Antoni Porowski Has The Best Hacks For Taking Any Brownie Mix To The Next Level

·5 min read
Photo credit: Getty Images
Photo credit: Getty Images

Antoni Porowski likes to make his own rules when it comes to cooking, and especially when it comes to the Betty Crocker brownie mix. The Queer Eye food and wine expert, cookbook author, and adorable Polish-Canadian teamed up with the brand to celebrate their 100th anniversary. In a chat with Delish, he explained his hacks for amping up the boxed stuff, why brownies should always be frosted, and what we can expect on the upcoming season of Queer Eye.

Brownies made from the box was one of the first things I was allowed to cook on my own. Do you remember baking them as a kid?

It was in the early '90s. [My sisters and I] would go to this storage room where you keep all the shelf-stable stuff. My parents kept their wine there, and we kept Betty Crocker frosting , the yellow super moist cake, and the brownie mix.

We would basically argue for 30 minutes over which one we were going to make. It was always the brownie mix. We would undercook it for three minutes so that it was still nice and gooey in the center, but crispy along the edges. There was one day where my dad went downstairs to get something, and the lid wasn't put back properly on the frosting. He looked inside, and there were literal finger marks of missing frosting.

It was after Polish school. We sat down for our Saturday morning breakfast, and he was so furious. He was like, “At least use a spoon! The fact that one of you used your fingers—that's not how we raised you.”

We refused to admit who it was. It was only five years ago [when] my sister finally admitted that it was her to my other sister, but still denies it to the rest of us. My father threatened to actually have the container DNA tested; I don't even know if it was possible, but we were absolutely terrified.

Do you frost your brownies?

You know, I just assumed that everybody puts frosting on brownies, but apparently they don’t. You can thin it out with a little bit of water, so that it coats the little nooks and crannies more evenly.

And here's another hack you didn't ask for: Instead of the water, you can use leftover coffee. We learned that from—I say collectively, as a society—from the Barefoot Contessa.

We learn so much from her. How do you take your brownie batter to the next level?

I must say, [Betty Crocker mixes] are great on their own, but I can't help myself. I'll glance over at a recipe, and then go and figure out how to make it my own, whether it's savory or sweet. That's just how I operate. I also can't follow instructions very well, except for temperature and oven times.

I'll go straight to a CVS and just get all of my favorite candy bars. I’ll crumble that, chips, even pretzels [into the batter]. It's usually something that I'll have on a weekend when I'm just enjoying some Housewives or Love on the Spectrum, which is a personal favorite.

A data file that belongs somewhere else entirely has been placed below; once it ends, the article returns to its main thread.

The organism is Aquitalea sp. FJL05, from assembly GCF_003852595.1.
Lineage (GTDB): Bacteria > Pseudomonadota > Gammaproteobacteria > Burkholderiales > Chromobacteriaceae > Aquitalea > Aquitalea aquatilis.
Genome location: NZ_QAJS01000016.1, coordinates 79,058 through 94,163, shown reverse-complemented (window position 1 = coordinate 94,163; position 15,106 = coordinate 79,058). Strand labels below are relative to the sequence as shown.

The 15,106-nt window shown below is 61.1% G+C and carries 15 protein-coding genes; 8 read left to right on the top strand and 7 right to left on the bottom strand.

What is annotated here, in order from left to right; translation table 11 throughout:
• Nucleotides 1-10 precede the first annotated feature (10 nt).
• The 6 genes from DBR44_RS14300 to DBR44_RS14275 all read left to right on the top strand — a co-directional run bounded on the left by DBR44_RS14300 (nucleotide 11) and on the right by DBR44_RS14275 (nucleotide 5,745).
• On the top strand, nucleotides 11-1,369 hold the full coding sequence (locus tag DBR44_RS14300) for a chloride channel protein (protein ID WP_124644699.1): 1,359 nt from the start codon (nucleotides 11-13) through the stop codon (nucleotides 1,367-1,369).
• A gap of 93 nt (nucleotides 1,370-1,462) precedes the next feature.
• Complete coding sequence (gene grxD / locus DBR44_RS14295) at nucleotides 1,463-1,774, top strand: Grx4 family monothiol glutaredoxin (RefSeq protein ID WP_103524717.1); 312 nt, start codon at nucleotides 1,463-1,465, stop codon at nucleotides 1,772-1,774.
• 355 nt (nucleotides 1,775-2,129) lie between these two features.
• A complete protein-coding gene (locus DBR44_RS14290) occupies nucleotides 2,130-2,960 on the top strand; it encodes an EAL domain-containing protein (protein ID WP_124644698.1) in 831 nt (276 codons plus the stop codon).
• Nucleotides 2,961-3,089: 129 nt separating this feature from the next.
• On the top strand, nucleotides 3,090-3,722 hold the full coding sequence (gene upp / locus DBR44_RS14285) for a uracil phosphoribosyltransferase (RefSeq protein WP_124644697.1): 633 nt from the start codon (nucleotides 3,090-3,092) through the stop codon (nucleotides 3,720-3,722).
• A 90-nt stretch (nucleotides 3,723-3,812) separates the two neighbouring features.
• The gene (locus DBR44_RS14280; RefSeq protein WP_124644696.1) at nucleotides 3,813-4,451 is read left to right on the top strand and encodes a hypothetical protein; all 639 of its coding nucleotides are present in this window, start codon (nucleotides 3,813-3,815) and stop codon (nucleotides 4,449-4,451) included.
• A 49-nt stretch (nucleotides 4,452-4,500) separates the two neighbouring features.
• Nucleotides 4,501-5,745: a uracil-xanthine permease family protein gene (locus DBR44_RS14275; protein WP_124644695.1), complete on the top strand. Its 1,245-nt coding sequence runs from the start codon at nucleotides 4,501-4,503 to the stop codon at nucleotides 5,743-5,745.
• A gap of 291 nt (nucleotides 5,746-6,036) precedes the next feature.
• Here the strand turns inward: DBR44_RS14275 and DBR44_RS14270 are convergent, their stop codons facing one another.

Come on this journey with me: It’s late night. You just got home from drinks out. You’re starving, but have no patience to cook a full meal. What are you making?

This takes me back to my early days in New York. When I just moved here, I discovered that there were $1.09 packages of small corn tortillas. My father would send me some sharp clothbound cheddar from Vermont he would get at Costco that was covered in wax. It's like delicious and sweet and crystal-y. So I grate that onto tortillas and put it on a hot pan with a little bit of olive oil. Basically, it's a quesadilla.

I have the pickled jalapeños that I always keep, just for a bit of heat. If I have the patience, I'll make a simple little pico. Otherwise, if I don't have sour cream, I'll use Greek yogurt. I love putting Greek yogurt into my TexMex. It's sharp, it's tangy, it's packed with protein— not that I care about protein at three o'clock in the morning.

Protein keeps you full! Any recent food trends you’ve got opinions on?

I just got into a mini argument with my boyfriend about it, because he told me that he wanted, what was it, a watermelon with mustard? Zero interest. I had sheep’s brain when I was 12 for my mother's 40th birthday at a really fancy French restaurant. I'm down to try whatever! But watermelon with mustard? It's just like why, why, why are we curious to see what that could possibly taste like?

Tajín, that wonderful Mexican seasoning on watermelon, it's fantastic. I put it on mangoes as well. In Montreal growing up, my Armenian friends used a cheese called Tresse, which is kind of like a mozzarella. It’s very tight and very firm with black sesame seeds. It's extremely salty, and they would eat it with watermelon. That was my first introduction to a sweet fruit with something salty to kind of counter it. But the mustard is just too creamy, and it's like no, no, no.

Any sneak peeks or hints you can give us on the upcoming season of Queer Eye?

There isn’t much I’m allowed to say, unfortunately, but I can promise you that diversity continues to be our goal in terms of the heroes we showcase on our show. That, and there’s an episode that left me bawling the moment I met the person we were helping.

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